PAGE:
Concern for the corner

Among the laws God gave His people who owned land and fields is the command for farmers not to harvest every last corner and scrap:

When you reap the harvest of your land, do not reap to the very edges of your field or gather the gleanings of your harvest. Do not go over your vineyard a second time or pick up the grapes that have fallen. Leave them for the poor and the foreigner. I am the LORD your God.

Photo of a grain field at harvest time near the Yarkon Springs in Israel by Miriam Feinberg Vamosh

I always thought this command was only for the good of the poor. But the other day I stumbled across this Forward Day by Day meditation from 1971 that points out how it is also good for God’s creation – a timely reminder for Earth Day.

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The command against reaping the corners of the field goes back to the primitive belief in spirits who had authority over the land. A place to dwell and food to eat had to be left for them or they would leave the farmer. Now Israel has given the old law a new humanitarian bent: We are not to take everything for ourselves but to leave something for the one less fortunate that we.

To plow the field up to the last furrow, to attempt to scrape the last bit of profit from one’s labor, betokens a miserly spirit which in the end works to its own disadvantage. Agricultural science [knows] this ecological truth. To drain the potholes and the marshlands, to plow up the submarginal lands, is to create floods and dust bowls.

We need this “concern for the corner” operative in the city as well as the country, and not the contractor who uses the cheapest possible material, replacing one slum with another soon-to-be, or the housing developers who crowd in as many apartments as possible in their high-rises. Without concern for the corner, we poison our streams, kill the lakes, pollute the air, and destroy the quality of human living.

The healing power of being thankful

Autumn thank you graphic found via Google
“Then one of them, when he saw that he was healed, turned back…
He prostrated himself at Jesus’ feet and thanked Him.”
Luke 17:15-16

How many times were you prompted by your parents to say “thank you” when you were little? How many times have you helped your child – or someone else’s – to remember? We know how much a simple “thank you” is appreciated by the giver.

Recently our son’s pet hamster died. We knew it had to happen sometime, but there was no way to prepare our son. There never really is a way to prepare for how we will feel in the face of a loss. So we prayed that God would help us feel better, that we would be comforted. And then my son went one step further: He told me that he had said “thank you” to God for his pet.

That was when the real healing began. His gratitude for a gift – beyond his anger or sorrow at his loss – was beginning to make him whole.

Sometimes we have to give thanks before we are healed in order to become whole.

::  ::  ::

I did not write the meditation above. I read it several years ago in Forward Day by Day and recently came across it again. It profoundly speaks to me about the intricate connections between healing and thanksgiving: When I am ungrateful, do I deprive myself of the healing that Jesus desires for me? When I am ungrateful, am I less whole? I wonder how long it will take after my next sad loss for me to have the same grateful response as the author’s son. I can hear myself asking, “Why me? Why now?” But I wonder when I’ll also say, “Thank you, Lord, for the gift you gave me for a season to steward and enjoy.”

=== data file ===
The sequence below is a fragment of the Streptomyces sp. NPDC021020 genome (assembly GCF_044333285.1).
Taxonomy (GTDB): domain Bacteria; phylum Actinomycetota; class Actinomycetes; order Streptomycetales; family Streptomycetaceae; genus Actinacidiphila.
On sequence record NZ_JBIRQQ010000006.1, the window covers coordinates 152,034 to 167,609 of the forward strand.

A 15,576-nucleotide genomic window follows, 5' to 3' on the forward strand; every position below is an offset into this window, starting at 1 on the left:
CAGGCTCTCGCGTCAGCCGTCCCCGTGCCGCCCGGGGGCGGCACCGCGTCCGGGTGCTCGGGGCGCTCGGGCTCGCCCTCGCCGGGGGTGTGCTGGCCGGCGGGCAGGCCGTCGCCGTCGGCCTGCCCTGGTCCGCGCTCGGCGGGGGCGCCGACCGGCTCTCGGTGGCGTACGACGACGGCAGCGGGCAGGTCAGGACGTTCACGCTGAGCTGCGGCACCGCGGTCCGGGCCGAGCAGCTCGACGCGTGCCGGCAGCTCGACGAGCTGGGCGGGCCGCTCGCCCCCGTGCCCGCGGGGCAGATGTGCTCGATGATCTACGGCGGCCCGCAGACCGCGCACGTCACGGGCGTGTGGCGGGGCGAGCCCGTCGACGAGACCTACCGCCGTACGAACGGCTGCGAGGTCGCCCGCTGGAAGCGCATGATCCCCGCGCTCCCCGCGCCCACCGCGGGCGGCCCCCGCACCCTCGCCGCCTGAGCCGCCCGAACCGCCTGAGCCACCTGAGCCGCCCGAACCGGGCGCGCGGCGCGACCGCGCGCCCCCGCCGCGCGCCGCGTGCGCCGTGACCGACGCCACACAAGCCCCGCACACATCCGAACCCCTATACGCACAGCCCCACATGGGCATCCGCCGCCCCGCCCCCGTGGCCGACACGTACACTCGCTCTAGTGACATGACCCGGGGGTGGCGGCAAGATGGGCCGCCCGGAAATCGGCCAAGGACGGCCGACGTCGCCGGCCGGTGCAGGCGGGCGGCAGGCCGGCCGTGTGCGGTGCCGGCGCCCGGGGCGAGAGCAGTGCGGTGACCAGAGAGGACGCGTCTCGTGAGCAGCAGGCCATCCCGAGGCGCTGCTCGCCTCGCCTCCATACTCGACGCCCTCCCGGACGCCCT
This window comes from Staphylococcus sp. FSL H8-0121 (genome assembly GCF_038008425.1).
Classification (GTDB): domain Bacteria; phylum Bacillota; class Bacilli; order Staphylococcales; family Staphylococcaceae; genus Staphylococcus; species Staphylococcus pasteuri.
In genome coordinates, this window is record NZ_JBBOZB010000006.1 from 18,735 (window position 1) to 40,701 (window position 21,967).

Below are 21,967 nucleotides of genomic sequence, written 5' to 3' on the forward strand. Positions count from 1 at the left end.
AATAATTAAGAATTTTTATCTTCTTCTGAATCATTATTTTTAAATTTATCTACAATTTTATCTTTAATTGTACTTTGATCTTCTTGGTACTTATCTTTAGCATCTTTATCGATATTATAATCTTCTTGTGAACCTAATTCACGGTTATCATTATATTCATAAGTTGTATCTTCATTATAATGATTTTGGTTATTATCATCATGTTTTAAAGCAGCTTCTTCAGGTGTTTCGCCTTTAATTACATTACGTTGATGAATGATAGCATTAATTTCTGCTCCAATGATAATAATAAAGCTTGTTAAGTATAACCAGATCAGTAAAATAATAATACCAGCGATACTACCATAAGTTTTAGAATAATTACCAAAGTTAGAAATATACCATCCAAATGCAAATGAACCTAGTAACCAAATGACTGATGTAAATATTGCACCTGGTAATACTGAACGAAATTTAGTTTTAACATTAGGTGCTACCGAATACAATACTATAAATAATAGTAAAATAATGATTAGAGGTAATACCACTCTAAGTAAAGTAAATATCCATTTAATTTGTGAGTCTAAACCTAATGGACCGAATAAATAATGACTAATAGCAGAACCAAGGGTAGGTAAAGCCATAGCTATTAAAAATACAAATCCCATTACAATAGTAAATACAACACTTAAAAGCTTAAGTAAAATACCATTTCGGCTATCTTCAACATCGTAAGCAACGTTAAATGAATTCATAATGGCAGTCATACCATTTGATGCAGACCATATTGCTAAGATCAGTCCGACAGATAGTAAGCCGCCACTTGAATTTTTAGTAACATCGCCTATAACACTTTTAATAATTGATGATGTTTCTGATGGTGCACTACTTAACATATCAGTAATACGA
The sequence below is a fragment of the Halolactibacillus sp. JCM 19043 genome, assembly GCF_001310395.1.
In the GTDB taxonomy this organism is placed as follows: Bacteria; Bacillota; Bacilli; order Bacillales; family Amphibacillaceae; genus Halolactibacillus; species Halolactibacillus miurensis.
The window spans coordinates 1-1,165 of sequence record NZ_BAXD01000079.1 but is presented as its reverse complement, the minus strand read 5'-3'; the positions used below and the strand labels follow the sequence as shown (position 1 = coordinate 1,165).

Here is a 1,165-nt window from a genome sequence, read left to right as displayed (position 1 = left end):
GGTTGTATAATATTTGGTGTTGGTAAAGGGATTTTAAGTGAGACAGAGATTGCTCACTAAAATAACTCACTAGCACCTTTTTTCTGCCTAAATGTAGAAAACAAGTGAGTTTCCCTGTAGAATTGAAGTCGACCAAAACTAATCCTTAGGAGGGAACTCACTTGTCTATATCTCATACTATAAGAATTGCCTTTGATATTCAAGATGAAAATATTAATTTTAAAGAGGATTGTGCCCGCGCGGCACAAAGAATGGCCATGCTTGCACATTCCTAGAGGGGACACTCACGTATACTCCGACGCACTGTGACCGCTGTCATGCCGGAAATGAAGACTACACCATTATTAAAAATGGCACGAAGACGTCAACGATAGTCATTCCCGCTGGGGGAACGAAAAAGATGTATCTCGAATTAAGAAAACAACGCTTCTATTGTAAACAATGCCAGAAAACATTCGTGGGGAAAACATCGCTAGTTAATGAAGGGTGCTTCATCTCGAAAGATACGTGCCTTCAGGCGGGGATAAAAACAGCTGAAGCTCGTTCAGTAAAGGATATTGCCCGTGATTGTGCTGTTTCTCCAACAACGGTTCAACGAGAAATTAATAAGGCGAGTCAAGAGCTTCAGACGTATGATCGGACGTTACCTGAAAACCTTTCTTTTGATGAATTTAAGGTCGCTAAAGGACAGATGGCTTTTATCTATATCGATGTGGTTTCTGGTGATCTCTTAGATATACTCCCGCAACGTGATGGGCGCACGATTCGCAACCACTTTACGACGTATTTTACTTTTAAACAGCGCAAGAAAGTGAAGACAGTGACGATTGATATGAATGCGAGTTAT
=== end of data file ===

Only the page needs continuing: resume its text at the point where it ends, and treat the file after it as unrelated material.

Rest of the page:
I will listen

“I will listen to what the Lord God is saying,
for He is speaking peace to His faithful people
and to those who turn their hearts to Him.”
– Psalm 85:8 (BCP)

Though you probably don’t say these words at breakfast on Sunday mornings, you could – and their energy might take you right to church; open your ears to prayer, hymn, and sermon; sign you up to teach Sunday school; even get you back there for the Tuesday night Bible study.

God’s speaking will not be limited, though, to churches. Once we are ready to hear, God will use the most mundane moment at the office, a chance encounter with a stranger, even our own image in the bathroom mirror, to teach us, to “speak peace” to us.

The peace of which, and with which, God will speak may not comfort. It may distinctively dis-comfort, painfully prick our conscience, drive us to sacrifice confident prejudice for risky tolerance, even force us out into yet another battle with old familiar evils. God’s peace can move us into forgiving, even loving, a cherished enemy. God’s peace may empty our bank account, open our spare bedroom, fill our days off, amaze us, delight us.

God’s peace-speaking will open our ears and turn our hearts to hear more. May the energy of that peace recreate us in God’s image, ready to do God’s will.

Colossians 3:15 calligraphy by Tim Botts

I read this a while ago in Forward Day by Day
and discovered it afresh last week.
Calligraphy by Tim Botts found here.

Wondrous love

“As the Father has loved me, so I have loved you.”

Jesus, tell me, show me, how the Father loved you when he let you die an agonizing, cruel, brutal death and didn’t do a thing to stop it. How does that express his love? And you love me with that kind of love?